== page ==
Which Buccaneers Tight End Should You Draft in 2018?

Which Buccaneers Tight End Should You Draft in 2018?

By TJ Hernandez (Director of DFS), last update Jun 8, 2018

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TJ is a former full-time poker player who has been playing fantasy football for more than a decade. After online poker was outlawed, TJ ended his poker career and dedicated himself to fantasy football. His background in poker statistics and analytics translates to success in both daily and season-long fantasy football.

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Last season, the Tampa Bay Buccaneers spent the 19th overall pick on tight end O.J. Howard, presumably appointing Howard their tight end of the future. After the 2017 season, though, the Bucs re-signed Cameron Brate to a six-year, $41 million contract, with $18 million in guaranteed money—making Brate the seventh-highest paid tight end in the league, in terms of guaranteed money. 

Editor's Note: Find all our 2018 Player Profiles here

The following will discuss whether or not Howard and Brate can co-exist as relevant fantasy assets in 2018 and which player, if either, you should target in fantasy drafts.

Can Tampa Bay Support Two Fantasy-Relevant Tight Ends?

Over the last 10 seasons, there have only been three instances where two tight ends on the same team finished in the top 18 in PPR scoring at the position. Only once in that span has a team produced two top-12 tight ends. In those cases, the offenses featured a hall of fame tight end catching the ball from a great quarterback—Rob Gronkowski and Aaron Hernandez both finished as top-14 tight ends in 2010 and 2011 for the Patriots, and Hunter Henry needed eight touchdowns to finish as the TE18 in 2016 alongside Antonio Gates for the Chargers. Those three occurrences also happened on teams that finished in the top 10 in both scoring and passing yards.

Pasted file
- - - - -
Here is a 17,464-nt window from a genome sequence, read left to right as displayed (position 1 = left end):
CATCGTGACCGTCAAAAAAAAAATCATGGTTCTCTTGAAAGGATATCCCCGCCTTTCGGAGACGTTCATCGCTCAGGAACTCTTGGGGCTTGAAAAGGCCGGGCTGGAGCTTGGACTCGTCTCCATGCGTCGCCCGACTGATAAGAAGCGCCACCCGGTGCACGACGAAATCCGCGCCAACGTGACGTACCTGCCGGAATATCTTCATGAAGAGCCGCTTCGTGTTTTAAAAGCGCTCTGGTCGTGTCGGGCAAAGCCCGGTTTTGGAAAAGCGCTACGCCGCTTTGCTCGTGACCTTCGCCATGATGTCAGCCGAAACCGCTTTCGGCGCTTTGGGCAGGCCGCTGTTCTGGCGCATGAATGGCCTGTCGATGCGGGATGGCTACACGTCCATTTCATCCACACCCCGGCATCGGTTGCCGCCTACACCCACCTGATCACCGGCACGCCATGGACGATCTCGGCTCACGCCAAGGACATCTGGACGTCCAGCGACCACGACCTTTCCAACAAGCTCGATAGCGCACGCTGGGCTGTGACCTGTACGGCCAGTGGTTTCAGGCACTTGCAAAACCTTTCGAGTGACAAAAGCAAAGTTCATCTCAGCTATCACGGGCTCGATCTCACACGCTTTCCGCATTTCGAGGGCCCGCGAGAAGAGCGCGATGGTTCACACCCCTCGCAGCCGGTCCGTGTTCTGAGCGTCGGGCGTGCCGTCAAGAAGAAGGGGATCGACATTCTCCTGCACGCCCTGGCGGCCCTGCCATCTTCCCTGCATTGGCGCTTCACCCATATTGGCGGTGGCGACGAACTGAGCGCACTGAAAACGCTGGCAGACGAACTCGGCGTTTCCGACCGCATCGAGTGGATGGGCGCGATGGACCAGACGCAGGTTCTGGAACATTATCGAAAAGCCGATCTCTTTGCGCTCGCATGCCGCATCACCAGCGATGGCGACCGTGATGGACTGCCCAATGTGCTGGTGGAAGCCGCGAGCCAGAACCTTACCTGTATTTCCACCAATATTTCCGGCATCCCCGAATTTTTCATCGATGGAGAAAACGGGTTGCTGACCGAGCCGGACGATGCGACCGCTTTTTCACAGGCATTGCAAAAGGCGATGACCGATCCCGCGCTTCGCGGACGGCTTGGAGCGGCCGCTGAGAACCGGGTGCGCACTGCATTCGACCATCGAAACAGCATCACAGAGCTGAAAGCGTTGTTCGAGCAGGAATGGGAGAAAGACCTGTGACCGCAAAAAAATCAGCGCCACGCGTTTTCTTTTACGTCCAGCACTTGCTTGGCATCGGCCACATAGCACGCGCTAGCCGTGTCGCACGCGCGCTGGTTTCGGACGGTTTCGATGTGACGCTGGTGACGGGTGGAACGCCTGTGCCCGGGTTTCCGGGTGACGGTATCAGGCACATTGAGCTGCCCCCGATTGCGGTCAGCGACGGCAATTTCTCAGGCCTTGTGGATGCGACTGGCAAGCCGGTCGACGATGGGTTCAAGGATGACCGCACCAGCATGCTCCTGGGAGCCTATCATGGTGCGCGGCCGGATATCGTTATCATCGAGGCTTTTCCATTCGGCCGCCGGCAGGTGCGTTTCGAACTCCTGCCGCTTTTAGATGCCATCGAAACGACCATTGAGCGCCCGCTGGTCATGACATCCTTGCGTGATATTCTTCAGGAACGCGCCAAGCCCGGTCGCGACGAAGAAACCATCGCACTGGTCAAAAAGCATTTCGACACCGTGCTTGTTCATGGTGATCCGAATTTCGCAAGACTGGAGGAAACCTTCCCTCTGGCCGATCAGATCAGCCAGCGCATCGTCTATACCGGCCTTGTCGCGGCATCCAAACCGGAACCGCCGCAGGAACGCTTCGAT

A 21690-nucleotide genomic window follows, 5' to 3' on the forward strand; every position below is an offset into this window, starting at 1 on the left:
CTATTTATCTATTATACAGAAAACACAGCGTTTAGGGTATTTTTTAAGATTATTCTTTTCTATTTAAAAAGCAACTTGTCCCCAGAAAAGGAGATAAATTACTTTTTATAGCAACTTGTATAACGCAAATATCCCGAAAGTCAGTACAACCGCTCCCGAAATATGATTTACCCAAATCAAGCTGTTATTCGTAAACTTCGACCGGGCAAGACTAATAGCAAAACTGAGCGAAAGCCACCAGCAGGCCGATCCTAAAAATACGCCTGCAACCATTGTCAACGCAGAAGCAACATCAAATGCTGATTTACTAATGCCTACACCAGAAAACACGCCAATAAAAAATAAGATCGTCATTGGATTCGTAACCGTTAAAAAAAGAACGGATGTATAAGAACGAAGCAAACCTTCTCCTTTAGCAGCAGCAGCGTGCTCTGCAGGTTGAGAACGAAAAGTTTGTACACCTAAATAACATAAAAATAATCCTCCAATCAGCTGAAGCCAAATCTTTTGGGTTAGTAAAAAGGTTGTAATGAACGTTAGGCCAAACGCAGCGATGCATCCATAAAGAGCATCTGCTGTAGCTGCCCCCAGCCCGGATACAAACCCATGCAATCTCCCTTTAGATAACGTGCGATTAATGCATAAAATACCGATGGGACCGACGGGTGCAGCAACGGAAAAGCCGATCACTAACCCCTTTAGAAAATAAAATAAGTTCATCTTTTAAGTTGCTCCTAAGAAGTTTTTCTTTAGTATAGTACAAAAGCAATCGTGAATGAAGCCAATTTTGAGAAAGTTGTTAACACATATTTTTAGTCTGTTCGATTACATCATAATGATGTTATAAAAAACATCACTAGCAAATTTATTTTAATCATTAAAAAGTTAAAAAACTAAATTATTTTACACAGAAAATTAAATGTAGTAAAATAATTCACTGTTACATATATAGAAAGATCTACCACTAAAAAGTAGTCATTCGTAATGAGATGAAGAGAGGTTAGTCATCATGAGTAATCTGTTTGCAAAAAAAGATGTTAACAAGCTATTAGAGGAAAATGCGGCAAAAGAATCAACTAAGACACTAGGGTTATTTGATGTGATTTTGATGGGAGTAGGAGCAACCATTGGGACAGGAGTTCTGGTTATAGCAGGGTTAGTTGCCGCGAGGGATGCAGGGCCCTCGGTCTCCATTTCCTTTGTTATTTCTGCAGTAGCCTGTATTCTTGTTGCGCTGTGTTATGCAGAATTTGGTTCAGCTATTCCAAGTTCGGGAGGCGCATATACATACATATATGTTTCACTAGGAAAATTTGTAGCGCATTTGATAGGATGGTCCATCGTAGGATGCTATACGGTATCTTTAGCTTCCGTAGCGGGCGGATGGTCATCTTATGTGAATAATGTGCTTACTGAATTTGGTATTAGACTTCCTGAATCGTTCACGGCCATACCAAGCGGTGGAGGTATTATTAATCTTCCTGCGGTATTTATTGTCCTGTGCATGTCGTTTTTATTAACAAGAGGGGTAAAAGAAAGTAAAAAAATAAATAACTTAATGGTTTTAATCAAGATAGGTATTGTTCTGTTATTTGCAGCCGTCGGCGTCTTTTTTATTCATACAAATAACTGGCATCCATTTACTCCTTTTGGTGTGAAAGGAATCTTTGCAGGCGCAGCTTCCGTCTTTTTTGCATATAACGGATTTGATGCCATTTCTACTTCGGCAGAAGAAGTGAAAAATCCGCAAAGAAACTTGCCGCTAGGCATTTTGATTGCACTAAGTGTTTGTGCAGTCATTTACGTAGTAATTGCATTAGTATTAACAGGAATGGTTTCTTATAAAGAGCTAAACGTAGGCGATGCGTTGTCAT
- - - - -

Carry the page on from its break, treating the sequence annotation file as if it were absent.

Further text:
Tampa Bay did rank fourth in passing yards last season but they finished 18th in points scored. While some might point to the fact that the Buccaneers won just five games last year to explain their inflated passing numbers, Dirk Koetter has been moving Tampa toward a more pass-heavy game plan since drafting Jameis Winston. Consider their passing rate in neutral game script scenarios (score within seven points) over the last three seasons:

Buccaneers Passing Rates, 2015–2017
Year Overall Neutral Game Script (Game within 1 TD)
2015 55.3% 51.1%
2016 57.6% 54.7%
2017 62.4% 60.8%

Only two teams threw at a higher rate in neutral situations than the Buccaneers last year. While the addition of rookie running back Ronald Jones may bring their passing rate back to earth a bit, there’s a clear trend in philosophy as Winston has matured. Even if Tampa Bay does maintain their lofty passing numbers, though, they will need to make a big jump in scoring or shift their target share numbers if both Brate and Howard are going to be worthy of consideration in fantasy drafts.